By Bill Clifford
The songwriter friendly, John Prine-owned Oh Boy Records has scoured the vaults for an interesting set of obscurities by Nashville-based troubadour Todd Snider. Peace, Love and Anarchy is subtitled Rarities, B-Sides and Demos Vol. 1, leading one to assume there's more where this came from. In the case of a songwriter as prolific as Snider that may certainly be the case.
Not surprisingly, most of the tracks here are culled from the sessions that produced his heavily lauded 2006 disc, East Nashville Skyline. However, it's clear why most of these cuts never made to albums before this. On "Nashville" you hear Snider laughing as he dedicates the song to executive producer Al Bunetta. This version is just Snider and an acoustic guitar and a late night warble in his voice. The first four cuts follow a similiar path including the rollicking "Barbie Doll."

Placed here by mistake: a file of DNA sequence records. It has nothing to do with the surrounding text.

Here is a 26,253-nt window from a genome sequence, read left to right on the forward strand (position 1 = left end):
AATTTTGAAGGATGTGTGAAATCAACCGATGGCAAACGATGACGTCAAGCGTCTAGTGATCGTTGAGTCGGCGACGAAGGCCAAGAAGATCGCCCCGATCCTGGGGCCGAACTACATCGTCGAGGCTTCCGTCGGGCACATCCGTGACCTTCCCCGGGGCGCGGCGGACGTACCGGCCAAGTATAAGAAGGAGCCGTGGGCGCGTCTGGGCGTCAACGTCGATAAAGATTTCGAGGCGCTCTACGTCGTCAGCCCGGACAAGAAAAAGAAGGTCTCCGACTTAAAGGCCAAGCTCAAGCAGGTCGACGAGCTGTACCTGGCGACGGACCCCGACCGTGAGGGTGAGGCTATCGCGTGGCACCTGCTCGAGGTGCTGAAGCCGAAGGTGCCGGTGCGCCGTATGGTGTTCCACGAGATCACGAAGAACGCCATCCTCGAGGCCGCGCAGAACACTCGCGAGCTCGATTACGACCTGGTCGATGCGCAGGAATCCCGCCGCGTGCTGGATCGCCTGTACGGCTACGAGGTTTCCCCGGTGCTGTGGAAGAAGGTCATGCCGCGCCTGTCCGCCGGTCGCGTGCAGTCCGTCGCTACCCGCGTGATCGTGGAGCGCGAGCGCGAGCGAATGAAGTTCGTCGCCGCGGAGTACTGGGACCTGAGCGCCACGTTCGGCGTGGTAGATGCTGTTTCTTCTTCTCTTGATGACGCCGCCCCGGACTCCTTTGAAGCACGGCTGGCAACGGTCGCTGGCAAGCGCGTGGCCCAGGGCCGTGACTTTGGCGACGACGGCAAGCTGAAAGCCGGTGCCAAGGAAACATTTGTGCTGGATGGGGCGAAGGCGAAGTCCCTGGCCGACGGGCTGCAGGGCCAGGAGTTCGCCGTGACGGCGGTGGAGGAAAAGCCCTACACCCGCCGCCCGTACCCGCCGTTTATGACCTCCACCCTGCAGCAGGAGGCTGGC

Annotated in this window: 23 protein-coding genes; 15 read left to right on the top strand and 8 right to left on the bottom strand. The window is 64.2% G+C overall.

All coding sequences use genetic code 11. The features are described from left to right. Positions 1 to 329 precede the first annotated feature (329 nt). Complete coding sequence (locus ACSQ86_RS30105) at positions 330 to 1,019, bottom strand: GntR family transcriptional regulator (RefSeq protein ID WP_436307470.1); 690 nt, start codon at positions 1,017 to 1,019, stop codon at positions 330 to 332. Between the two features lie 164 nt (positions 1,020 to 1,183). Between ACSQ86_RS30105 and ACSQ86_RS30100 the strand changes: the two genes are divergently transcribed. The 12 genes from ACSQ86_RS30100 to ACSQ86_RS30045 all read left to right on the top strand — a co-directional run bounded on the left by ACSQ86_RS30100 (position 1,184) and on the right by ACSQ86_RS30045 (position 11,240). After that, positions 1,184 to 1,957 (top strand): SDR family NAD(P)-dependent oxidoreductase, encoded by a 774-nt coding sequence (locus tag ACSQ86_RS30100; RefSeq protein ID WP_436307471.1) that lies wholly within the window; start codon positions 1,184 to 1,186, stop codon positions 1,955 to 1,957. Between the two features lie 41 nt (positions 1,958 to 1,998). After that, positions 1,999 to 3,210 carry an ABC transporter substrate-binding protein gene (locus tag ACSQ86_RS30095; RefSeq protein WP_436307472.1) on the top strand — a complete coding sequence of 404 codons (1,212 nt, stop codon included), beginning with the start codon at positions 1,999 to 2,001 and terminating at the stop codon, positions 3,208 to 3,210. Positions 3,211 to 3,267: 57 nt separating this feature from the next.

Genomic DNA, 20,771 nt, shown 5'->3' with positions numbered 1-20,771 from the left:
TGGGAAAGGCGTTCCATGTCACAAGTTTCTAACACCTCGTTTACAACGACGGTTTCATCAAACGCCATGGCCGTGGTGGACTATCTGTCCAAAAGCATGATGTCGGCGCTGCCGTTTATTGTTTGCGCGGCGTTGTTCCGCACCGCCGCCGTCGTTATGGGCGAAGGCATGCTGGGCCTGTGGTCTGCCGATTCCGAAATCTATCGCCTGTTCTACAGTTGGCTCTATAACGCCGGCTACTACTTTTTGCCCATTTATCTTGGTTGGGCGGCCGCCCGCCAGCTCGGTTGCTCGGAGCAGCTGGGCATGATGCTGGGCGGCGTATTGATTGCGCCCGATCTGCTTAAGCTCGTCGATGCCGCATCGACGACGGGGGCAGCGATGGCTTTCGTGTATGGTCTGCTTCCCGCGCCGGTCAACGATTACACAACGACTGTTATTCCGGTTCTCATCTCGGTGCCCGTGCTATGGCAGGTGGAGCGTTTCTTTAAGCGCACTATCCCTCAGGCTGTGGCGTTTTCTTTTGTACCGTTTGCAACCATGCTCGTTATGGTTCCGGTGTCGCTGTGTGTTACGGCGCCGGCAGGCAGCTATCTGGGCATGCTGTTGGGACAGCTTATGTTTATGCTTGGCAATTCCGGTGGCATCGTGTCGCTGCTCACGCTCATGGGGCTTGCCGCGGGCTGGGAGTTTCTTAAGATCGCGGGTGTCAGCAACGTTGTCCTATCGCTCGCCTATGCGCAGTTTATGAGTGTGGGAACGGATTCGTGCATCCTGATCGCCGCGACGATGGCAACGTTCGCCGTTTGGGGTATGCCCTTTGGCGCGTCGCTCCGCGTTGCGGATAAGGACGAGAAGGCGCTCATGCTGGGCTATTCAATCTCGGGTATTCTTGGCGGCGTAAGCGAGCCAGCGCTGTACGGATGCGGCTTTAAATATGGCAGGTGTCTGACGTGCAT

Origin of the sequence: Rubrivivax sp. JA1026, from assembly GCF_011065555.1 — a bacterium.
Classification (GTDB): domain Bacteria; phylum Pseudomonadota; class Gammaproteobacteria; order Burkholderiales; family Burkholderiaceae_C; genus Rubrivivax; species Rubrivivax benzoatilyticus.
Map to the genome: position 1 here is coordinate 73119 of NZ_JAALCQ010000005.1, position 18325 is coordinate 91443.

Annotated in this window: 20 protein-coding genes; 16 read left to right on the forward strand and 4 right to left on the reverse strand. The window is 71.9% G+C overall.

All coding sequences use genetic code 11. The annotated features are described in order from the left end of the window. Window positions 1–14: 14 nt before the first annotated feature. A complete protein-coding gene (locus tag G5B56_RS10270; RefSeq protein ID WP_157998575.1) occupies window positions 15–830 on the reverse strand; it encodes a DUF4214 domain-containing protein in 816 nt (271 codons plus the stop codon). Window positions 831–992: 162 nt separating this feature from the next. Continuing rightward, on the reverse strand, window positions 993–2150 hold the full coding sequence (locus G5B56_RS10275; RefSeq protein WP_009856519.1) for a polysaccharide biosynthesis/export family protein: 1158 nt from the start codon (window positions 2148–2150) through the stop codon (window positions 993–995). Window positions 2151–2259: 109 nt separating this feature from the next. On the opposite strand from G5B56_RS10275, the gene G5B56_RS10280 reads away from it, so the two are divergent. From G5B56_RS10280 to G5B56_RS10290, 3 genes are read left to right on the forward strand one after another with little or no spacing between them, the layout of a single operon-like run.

Then comes "Old Friend," recorded with Peter Holsapple and Jack Ingram. It's a shame a recording this fun has taken this long to see the light of day. Holsapple's harmonica and steel guitar add weight to this ditty that makes you wish you were right there on the back porch with them singing along. Same goes for "Stoney," another of Snider's story tales of colorful ne'er do well characters he's met on his travels. Carried along by elegant acoustic strumming, the characters in Snider's songs make you wish you were right there walking along the road with them.
Another gem is "East Nashville Skyline," which includes weepy pedal steel from Lloyd Green. Despite being a one-take home studio recording with no overdubs, the fine mix of steel guitar, acoustic strum, and harmonica is easy to lean into, transporting you to a star filled sky on a warm spring night where red wine is going around and everybody singing along.
This CD is not likely to win Snider a new legion of listeners but for fans who've been on the ride since Snider declared himself an "Alright Guy" in 1994 it's a must-have collection.
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